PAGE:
Tuesday, May 30, 2017

A Follow-Up Post About Music

'Mercury' by Sufjan Stevens, Bryce Dessner, Nico Muhly, James McAlister. Taken from the album 'Planetarium', released 9th June on 4AD: http://smarturl.it/planetariumalbum

Re-reading yesterday's post about music, I realize that I may have given the impression that I blame the recent decline in music, if not on the musicians, at least on the music industry.  Nothing could be further from the truth. I blame ourselves, the listeners.

With the rise of the internet and the mp3 file format, a huge abundance of music was suddenly available for free.  Napster and other file-sharing services thrived for a while, and even after they were driven out of business by iTunes and other services, the cost, in terms of both dollar value and convenience, went way down (and by "way down" in terms of cost of convenience, I mean it became less inconvenient - you don't even have to leave the house to download the LP or song of your choice).  

I remember one day back in 1996 driving to at least six different record stores stubbornly determined to find a copy of the debut Los Straightjackets album, modestly titled The Utterly Fantastic and Totally Unbelievable Sound of Los Straitjackets, before finally driving home empty handed.  I had heard the band on Album 88, the former student-run WRAS, but no one had it in stock, and most of the clerks never even heard of it and looked at the disappointed 40-something customer as if he were making it up ("Los Straightjackets? Really?") or was just terribly confused.  Now, I can instantly download the album, or any of the 13 subsequent Los Straightjackets records, from the comfort of my home right here at the computer, or stream it on YouTube, Spotify, or any of a variety of other streaming services. At the push of a button, I can have someone deliver it to my house.  

I'm not saying that low cost and convenience are bad things, but they do come at a price.  At the same time as the cost dropped, we listeners decided that rock music had to sound a certain way - guitar driven, usually male vocals, song lengths between 3:00 and 5:00 minutes.  Sure, there were plenty of exceptions, but those exceptions merely served to highlight the boundaries of the rock sound ("it sounds like rock, but only with keyboards instead of guitars," or "it's a rock song, but 15:00 minutes long").  Our patience for anything out of the orthodoxy became increasingly short and we became increasingly intolerant.

Add that impatience and intolerance to the instantaneous availability of nearly the entire pantheon of all of recorded music, and today's listeners quickly box themselves into a corner of limited aesthetics. I mean, since there's no cost to us, most of us stream a song for something like 15 seconds, and if it doesn't sound exactly like what we were expecting, or is a little different or challenging or, god forbid, weird, we instantly decide "that's shit" and move on to the next file.  We never give it a chance.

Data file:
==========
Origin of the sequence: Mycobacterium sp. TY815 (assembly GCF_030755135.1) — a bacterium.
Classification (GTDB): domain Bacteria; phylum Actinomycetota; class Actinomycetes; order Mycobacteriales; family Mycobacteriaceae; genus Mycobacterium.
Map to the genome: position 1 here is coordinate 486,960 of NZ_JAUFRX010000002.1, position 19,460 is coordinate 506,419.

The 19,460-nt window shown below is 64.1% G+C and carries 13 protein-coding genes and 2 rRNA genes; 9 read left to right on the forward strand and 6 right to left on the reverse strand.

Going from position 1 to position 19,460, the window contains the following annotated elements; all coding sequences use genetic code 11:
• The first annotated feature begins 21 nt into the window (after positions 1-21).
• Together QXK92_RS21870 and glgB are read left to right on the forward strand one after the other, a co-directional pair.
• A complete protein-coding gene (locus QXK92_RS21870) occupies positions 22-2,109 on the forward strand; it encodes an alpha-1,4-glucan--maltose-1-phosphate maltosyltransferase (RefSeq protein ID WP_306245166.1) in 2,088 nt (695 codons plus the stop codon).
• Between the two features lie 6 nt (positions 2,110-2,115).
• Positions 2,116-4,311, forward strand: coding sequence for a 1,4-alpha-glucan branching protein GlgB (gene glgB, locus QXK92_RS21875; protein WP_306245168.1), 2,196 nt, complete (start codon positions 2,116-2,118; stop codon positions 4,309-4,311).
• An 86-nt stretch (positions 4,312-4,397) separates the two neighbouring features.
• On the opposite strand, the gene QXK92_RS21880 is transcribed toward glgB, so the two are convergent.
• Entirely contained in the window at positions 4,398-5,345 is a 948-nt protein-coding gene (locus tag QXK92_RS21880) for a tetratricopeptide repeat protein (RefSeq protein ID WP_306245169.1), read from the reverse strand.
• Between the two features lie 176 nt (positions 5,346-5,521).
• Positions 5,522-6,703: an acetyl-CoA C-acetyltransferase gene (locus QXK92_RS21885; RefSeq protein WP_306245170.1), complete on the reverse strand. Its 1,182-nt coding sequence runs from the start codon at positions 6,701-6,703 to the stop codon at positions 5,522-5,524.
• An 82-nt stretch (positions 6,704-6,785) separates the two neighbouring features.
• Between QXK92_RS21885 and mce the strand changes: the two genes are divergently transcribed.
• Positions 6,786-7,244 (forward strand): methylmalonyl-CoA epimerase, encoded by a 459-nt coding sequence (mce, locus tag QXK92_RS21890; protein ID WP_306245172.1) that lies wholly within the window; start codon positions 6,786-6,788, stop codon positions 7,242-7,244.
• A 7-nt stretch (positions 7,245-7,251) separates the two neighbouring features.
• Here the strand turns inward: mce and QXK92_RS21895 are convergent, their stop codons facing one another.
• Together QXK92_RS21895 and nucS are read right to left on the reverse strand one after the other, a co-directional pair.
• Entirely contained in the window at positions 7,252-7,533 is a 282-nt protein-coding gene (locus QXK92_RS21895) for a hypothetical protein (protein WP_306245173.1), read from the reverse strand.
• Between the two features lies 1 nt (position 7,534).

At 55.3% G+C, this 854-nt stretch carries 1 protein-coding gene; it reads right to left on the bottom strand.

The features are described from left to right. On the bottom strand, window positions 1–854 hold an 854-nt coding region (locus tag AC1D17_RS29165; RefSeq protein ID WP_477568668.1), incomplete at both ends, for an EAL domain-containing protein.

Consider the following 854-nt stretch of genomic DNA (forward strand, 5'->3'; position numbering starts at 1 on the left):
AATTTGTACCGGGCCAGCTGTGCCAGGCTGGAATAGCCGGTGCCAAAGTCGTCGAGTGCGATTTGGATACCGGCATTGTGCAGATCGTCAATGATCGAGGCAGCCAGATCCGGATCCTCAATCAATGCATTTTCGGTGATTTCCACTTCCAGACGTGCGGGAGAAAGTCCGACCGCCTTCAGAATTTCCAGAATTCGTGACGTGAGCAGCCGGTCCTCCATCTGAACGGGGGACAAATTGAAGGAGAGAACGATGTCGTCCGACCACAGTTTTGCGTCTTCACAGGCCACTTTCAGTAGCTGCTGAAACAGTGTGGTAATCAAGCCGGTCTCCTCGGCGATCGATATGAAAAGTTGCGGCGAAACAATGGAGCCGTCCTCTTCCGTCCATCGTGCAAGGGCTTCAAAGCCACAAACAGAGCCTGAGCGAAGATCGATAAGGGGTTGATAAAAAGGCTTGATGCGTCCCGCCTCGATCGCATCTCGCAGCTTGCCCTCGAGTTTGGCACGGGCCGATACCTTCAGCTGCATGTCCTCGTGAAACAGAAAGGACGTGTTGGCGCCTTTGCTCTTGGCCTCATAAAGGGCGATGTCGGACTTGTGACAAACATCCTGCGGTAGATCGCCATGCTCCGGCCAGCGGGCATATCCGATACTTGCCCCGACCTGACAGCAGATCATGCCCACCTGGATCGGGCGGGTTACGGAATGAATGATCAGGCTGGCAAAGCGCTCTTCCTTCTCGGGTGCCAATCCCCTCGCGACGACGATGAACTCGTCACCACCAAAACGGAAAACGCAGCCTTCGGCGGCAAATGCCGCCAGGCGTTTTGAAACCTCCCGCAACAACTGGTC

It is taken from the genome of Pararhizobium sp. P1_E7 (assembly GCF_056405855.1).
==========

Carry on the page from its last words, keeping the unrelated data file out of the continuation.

Another memory (the memories of a man in his old age are the deeds of a man in his prime):  Back in 1966 or '67, I had heard of Bob Dylan and seen a lot of articles praising him in the newspapers, but he wasn't being played on the Top 40 radio I was listening to as a teenager, so I had never actually heard him.  One day at a local record store, I bought a copy of Bob Dylan's Greatest Hits to hear for myself what all the buzz was all about.  It was a $3.00 investment, which was a lot of money for a 13- or 14-year-old back then, so imagine my disappointment when I got home and put the record on and heard that nasally voice for the first time.  No one had warned me about the sound of his voice.     

Today, if I had downloaded it or streamed it for free, I would have immediately went "Ugh," and deleted it on the spot.  But damn it, I had just invested $3.00, had made a deliberate choice of that album over, say, the new Monkees album, and was going to hear the whole thing out.  By the end, I sort of got used to his voice, and on the second, and then the third listen, I actually got to appreciate his sound.  But I wouldn't have made the effort if I hadn't already invested myself in the effort to come to terms with Dylan's sound.  Now, some 50-odd years later, the Bob Dylan of the 60s is still one of my favorite singer/songwriters, and I can probably recite all the lyrics (and there were a lot of them) of Greatest Hits.  

So I guess what I'm trying to say is this: the price of all that low cost and instant access is that we have no incentive to be patient with something new, to hear someone out, or give a band a chance.  If it doesn't sound like what we're used to hearing, we move on and don't give the creative or the innovative or the, god forbid, weird, a chance.  As a result, the creative, the innovative and the weird doesn't sell tickets and can't afford to tour as much and doesn't get booked at festivals. The music web sites, ever conscious of the traffic to their pages, what articles got looked at and which ones don't, and the search terms people use to arrive at their sites. don't give front page treatment to the creative, the innovative, and the weird and their music doesn't get heard.

Music today is the poorer because of our shortcomings. 

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